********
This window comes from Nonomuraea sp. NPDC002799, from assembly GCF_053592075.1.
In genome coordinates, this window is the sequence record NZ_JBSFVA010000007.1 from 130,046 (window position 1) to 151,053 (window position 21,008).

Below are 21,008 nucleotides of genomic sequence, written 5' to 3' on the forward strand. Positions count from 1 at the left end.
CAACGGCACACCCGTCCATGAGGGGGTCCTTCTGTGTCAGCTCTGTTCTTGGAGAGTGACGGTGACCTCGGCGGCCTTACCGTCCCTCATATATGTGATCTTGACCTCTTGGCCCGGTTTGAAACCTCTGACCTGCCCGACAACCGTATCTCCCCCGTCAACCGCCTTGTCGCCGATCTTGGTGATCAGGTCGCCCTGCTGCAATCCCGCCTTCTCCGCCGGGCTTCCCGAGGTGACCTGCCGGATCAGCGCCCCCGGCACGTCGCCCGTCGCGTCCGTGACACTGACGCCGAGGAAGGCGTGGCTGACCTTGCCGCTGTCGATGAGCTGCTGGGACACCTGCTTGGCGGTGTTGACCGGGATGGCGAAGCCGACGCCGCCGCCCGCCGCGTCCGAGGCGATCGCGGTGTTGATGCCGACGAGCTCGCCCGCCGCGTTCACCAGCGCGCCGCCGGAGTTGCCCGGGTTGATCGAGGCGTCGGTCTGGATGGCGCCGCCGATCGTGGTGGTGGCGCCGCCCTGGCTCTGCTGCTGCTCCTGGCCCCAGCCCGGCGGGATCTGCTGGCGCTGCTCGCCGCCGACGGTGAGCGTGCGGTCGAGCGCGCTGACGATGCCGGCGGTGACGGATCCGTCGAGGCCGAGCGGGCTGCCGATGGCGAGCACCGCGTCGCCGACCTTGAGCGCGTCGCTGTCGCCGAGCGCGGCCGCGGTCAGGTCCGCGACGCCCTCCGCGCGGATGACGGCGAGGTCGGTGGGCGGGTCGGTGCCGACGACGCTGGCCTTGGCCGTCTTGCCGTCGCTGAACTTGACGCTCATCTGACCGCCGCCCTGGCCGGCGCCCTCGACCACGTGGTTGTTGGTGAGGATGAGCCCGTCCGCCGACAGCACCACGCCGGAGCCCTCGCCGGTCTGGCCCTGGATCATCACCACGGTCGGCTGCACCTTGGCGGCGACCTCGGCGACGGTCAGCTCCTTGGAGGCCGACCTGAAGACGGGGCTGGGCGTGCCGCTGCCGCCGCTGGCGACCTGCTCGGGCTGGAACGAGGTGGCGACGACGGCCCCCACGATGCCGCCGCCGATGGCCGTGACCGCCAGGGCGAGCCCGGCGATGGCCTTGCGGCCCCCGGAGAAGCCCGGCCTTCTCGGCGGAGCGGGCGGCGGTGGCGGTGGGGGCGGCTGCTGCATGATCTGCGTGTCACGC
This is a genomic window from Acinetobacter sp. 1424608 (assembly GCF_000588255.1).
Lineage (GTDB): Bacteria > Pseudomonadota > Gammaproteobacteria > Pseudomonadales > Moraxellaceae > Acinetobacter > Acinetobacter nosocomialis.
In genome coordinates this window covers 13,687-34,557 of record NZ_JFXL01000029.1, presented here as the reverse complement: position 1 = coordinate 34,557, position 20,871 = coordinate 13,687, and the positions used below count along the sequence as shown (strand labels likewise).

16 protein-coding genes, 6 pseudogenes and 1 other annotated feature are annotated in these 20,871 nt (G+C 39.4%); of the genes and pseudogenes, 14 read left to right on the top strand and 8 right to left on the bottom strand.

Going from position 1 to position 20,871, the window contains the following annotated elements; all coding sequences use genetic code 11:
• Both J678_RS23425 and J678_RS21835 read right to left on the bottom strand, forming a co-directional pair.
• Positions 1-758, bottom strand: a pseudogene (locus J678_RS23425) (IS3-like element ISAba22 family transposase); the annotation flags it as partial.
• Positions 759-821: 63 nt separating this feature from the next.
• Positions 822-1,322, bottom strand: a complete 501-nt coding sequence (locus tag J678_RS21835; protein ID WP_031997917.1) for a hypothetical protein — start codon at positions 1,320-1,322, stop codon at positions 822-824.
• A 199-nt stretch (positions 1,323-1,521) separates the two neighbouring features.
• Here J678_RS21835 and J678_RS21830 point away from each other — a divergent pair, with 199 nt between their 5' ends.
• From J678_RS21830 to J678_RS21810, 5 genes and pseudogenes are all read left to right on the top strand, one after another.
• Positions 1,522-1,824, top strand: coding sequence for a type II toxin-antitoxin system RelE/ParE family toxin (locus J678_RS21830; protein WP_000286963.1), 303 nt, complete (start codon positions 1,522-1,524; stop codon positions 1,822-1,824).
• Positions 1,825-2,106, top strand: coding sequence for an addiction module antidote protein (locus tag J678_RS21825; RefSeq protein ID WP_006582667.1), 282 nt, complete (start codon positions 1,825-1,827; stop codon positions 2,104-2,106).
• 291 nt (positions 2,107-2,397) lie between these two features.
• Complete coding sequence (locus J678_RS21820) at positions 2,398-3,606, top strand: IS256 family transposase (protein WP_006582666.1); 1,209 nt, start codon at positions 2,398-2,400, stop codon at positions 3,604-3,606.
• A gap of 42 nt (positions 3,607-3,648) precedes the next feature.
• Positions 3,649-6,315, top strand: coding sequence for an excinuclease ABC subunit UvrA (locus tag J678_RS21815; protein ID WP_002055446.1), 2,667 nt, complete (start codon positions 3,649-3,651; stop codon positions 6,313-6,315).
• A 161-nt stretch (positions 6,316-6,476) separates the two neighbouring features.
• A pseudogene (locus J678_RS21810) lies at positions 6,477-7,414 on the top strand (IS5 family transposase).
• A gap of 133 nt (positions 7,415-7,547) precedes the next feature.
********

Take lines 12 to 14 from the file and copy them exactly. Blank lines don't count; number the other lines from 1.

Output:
• Positions 759-821: 63 nt separating this feature from the next.
• Positions 822-1,322, bottom strand: a complete 501-nt coding sequence (locus tag J678_RS21835; protein ID WP_031997917.1) for a hypothetical protein — start codon at positions 1,320-1,322, stop codon at positions 822-824.
• A 199-nt stretch (positions 1,323-1,521) separates the two neighbouring features.